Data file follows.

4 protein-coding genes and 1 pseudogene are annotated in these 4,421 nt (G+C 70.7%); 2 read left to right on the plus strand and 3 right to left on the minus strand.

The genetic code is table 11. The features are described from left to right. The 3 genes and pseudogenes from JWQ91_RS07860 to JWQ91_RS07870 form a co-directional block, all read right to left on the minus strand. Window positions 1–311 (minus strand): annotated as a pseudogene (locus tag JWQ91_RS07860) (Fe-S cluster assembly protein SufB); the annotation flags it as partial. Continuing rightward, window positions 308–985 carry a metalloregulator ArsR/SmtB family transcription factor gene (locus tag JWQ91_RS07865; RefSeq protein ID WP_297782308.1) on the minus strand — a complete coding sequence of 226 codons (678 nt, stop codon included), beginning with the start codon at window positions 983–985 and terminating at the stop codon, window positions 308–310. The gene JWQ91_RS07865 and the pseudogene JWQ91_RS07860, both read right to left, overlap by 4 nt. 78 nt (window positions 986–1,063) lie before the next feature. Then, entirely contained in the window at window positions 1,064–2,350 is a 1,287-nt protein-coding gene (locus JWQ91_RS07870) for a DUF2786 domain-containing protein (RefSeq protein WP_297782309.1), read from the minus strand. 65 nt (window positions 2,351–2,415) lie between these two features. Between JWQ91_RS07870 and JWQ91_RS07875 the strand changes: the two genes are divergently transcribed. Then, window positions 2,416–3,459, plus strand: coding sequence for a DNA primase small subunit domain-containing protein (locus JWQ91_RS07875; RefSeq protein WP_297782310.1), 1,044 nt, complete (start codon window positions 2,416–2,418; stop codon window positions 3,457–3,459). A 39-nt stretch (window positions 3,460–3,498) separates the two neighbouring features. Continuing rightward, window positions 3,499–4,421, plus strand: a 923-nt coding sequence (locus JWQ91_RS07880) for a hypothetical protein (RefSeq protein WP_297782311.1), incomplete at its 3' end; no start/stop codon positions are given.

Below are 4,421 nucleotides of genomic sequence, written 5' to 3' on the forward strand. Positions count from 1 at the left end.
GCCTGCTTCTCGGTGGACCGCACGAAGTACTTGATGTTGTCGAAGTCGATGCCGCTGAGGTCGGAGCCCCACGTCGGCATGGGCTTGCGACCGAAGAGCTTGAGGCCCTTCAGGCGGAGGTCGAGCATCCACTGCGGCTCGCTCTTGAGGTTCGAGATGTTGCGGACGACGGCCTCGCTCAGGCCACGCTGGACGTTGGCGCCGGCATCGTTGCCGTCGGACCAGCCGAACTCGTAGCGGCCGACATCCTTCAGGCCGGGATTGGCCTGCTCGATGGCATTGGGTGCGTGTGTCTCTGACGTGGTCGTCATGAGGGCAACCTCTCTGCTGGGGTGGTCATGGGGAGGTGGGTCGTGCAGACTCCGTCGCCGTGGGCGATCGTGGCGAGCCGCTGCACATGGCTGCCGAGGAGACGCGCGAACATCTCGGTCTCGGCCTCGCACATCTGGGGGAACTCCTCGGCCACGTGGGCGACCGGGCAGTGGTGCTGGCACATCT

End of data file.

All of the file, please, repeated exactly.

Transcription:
4 protein-coding genes and 1 pseudogene are annotated in these 4,421 nt (G+C 70.7%); 2 read left to right on the plus strand and 3 right to left on the minus strand.

The genetic code is table 11. The features are described from left to right. The 3 genes and pseudogenes from JWQ91_RS07860 to JWQ91_RS07870 form a co-directional block, all read right to left on the minus strand. Window positions 1–311 (minus strand): annotated as a pseudogene (locus tag JWQ91_RS07860) (Fe-S cluster assembly protein SufB); the annotation flags it as partial. Continuing rightward, window positions 308–985 carry a metalloregulator ArsR/SmtB family transcription factor gene (locus tag JWQ91_RS07865; RefSeq protein ID WP_297782308.1) on the minus strand — a complete coding sequence of 226 codons (678 nt, stop codon included), beginning with the start codon at window positions 983–985 and terminating at the stop codon, window positions 308–310. The gene JWQ91_RS07865 and the pseudogene JWQ91_RS07860, both read right to left, overlap by 4 nt. 78 nt (window positions 986–1,063) lie before the next feature. Then, entirely contained in the window at window positions 1,064–2,350 is a 1,287-nt protein-coding gene (locus JWQ91_RS07870) for a DUF2786 domain-containing protein (RefSeq protein WP_297782309.1), read from the minus strand. 65 nt (window positions 2,351–2,415) lie between these two features. Between JWQ91_RS07870 and JWQ91_RS07875 the strand changes: the two genes are divergently transcribed. Then, window positions 2,416–3,459, plus strand: coding sequence for a DNA primase small subunit domain-containing protein (locus JWQ91_RS07875; RefSeq protein WP_297782310.1), 1,044 nt, complete (start codon window positions 2,416–2,418; stop codon window positions 3,457–3,459). A 39-nt stretch (window positions 3,460–3,498) separates the two neighbouring features. Continuing rightward, window positions 3,499–4,421, plus strand: a 923-nt coding sequence (locus JWQ91_RS07880) for a hypothetical protein (RefSeq protein WP_297782311.1), incomplete at its 3' end; no start/stop codon positions are given.

Below are 4,421 nucleotides of genomic sequence, written 5' to 3' on the forward strand. Positions count from 1 at the left end.
GCCTGCTTCTCGGTGGACCGCACGAAGTACTTGATGTTGTCGAAGTCGATGCCGCTGAGGTCGGAGCCCCACGTCGGCATGGGCTTGCGACCGAAGAGCTTGAGGCCCTTCAGGCGGAGGTCGAGCATCCACTGCGGCTCGCTCTTGAGGTTCGAGATGTTGCGGACGACGGCCTCGCTCAGGCCACGCTGGACGTTGGCGCCGGCATCGTTGCCGTCGGACCAGCCGAACTCGTAGCGGCCGACATCCTTCAGGCCGGGATTGGCCTGCTCGATGGCATTGGGTGCGTGTGTCTCTGACGTGGTCGTCATGAGGGCAACCTCTCTGCTGGGGTGGTCATGGGGAGGTGGGTCGTGCAGACTCCGTCGCCGTGGGCGATCGTGGCGAGCCGCTGCACATGGCTGCCGAGGAGACGCGCGAACATCTCGGTCTCGGCCTCGCACATCTGGGGGAACTCCTCGGCCACGTGGGCGACCGGGCAGTGGTGCTGGCACATCT